Emergency Manager Law, Public Act 4 — April 16, 2012 at 12:32 pm

Where is the media on the font-size challenge to Public Act 4 repeal petitions?


Hello? Anybody out there?

I really have to ask the question, “Where is the mainstream media on the challenge to Public Act 4 repeal petitions?” This is not just a wonky, technical discussion. This is an attempt to silence the voices of nearly a quarter million Michiganders on a concocted technicality. (If you’ve missed my previous posts on this, you can read them HERE, HERE, HERE, HERE, HERE, and HERE.)

So, where IS the media on this? Many news groups gleefully reported the challenge in the first place. However, except for one piece by Michigan Radio (and The Rachel Maddow Show, of course, [watch their segment HERE]), there’s been no digging into the Sterling Corporation who runs Citizens for Fiscal Responsibility, the group who is challenging the petitions. There’s been no analysis about the history of challenges like this or about the actual challenge itself. We need our journalists to keep things honest and, on this issue, they have been largely silent.

The challenge to the petitions to put the repeal of Public Act 4 — Michigan’s Emergency Manager law — can really be seen as nothing more than an effort to force the Stand Up For Democracy coalition to spend money defending themselves instead of on getting the repeal passed in November. It isn’t a serious challenge because they know they don’t have the necessary three votes on the Board of State Canvassers. And they also know there is precedent for rejecting such a challenge.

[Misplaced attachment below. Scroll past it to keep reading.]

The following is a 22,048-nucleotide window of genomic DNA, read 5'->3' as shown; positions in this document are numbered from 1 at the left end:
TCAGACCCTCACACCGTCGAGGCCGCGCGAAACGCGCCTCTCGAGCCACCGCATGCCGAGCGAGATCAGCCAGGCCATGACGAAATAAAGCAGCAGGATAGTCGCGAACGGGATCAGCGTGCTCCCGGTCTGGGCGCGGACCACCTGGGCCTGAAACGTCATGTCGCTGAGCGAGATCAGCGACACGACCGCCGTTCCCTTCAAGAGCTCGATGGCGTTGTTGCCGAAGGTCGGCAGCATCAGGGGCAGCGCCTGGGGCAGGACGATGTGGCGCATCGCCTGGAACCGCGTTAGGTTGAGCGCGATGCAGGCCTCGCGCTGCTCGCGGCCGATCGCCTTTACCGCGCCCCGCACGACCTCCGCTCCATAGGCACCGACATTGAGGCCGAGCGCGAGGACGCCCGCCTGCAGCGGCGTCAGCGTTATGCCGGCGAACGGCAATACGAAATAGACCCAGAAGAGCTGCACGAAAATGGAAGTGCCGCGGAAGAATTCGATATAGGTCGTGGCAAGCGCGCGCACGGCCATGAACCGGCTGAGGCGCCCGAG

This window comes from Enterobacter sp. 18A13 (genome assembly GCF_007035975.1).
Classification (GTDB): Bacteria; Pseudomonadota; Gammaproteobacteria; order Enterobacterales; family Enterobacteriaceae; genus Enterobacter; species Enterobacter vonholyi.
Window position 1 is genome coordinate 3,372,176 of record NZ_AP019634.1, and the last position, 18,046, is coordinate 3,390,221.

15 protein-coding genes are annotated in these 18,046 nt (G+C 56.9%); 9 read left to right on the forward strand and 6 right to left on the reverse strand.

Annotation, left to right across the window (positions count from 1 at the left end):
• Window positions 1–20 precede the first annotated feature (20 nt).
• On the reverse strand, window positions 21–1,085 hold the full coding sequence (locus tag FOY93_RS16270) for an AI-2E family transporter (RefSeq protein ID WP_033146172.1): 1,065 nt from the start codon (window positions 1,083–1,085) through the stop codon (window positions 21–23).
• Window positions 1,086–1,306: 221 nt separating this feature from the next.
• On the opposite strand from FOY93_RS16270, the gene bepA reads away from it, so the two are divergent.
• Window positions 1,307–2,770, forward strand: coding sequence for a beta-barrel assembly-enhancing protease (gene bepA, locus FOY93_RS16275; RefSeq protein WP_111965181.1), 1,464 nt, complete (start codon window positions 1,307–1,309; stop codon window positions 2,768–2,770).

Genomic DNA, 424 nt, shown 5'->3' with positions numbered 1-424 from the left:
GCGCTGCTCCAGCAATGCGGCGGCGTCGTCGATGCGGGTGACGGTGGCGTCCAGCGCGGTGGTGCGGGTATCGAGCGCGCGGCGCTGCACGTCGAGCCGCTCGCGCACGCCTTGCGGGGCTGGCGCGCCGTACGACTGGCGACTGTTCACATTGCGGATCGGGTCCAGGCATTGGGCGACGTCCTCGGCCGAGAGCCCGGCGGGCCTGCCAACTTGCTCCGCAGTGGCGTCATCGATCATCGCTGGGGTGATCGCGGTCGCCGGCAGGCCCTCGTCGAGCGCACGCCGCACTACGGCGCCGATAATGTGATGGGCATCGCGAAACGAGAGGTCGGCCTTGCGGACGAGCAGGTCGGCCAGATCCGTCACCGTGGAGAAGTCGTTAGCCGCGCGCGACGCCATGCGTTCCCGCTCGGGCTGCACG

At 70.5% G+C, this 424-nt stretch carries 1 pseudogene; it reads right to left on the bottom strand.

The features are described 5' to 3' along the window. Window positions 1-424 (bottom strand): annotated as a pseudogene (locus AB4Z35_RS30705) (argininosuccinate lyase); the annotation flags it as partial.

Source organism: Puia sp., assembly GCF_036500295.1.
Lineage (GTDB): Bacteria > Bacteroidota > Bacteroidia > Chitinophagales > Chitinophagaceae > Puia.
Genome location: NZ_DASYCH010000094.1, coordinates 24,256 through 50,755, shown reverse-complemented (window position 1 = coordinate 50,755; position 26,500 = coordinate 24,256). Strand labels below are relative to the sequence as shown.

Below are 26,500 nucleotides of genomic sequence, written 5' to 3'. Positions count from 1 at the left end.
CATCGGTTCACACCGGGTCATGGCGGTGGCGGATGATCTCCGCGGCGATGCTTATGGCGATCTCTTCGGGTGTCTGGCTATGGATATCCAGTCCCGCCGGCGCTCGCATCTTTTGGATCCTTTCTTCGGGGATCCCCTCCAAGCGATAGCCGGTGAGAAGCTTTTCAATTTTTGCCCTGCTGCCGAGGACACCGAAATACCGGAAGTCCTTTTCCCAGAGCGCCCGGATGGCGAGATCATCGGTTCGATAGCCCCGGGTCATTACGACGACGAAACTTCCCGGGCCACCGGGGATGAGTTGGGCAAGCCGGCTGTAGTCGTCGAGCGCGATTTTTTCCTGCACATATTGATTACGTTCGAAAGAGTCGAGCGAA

It seems clear that the Citizens for Fiscal Responsibility challenge is just an attempt to stir up lawsuits and otherwise consume the resources of the grassroots coalition of Stand Up For Democracy. Meanwhile, you can be sure money from groups that want to see Michigan’s Emergency Manager law upheld will flood into our state to fight it. Because this thing is going national if it’s not struck down, of that you can be sure.

I honestly wonder, though, if they have thought this through. If they were somehow successful, imagine what will happen when those who oppose PA 4 see their efforts thrown out due to a tiny technicality. It’s not hard to imagine protests that could get very ugly. There’s already a strong sense in our state that Republicans are hell bent on denying a voice (and even votes, in some cases) for their political opponents. If the repeal of PA 4 is derailed by this absurd, last-minute desperate challenge, it’s going to simply throw fuel on the fire that’s burning in many Michiganders’ bellies for justice.

Fortunately, I don’t think they WILL be successful. For the sake of my state, I truly hope not.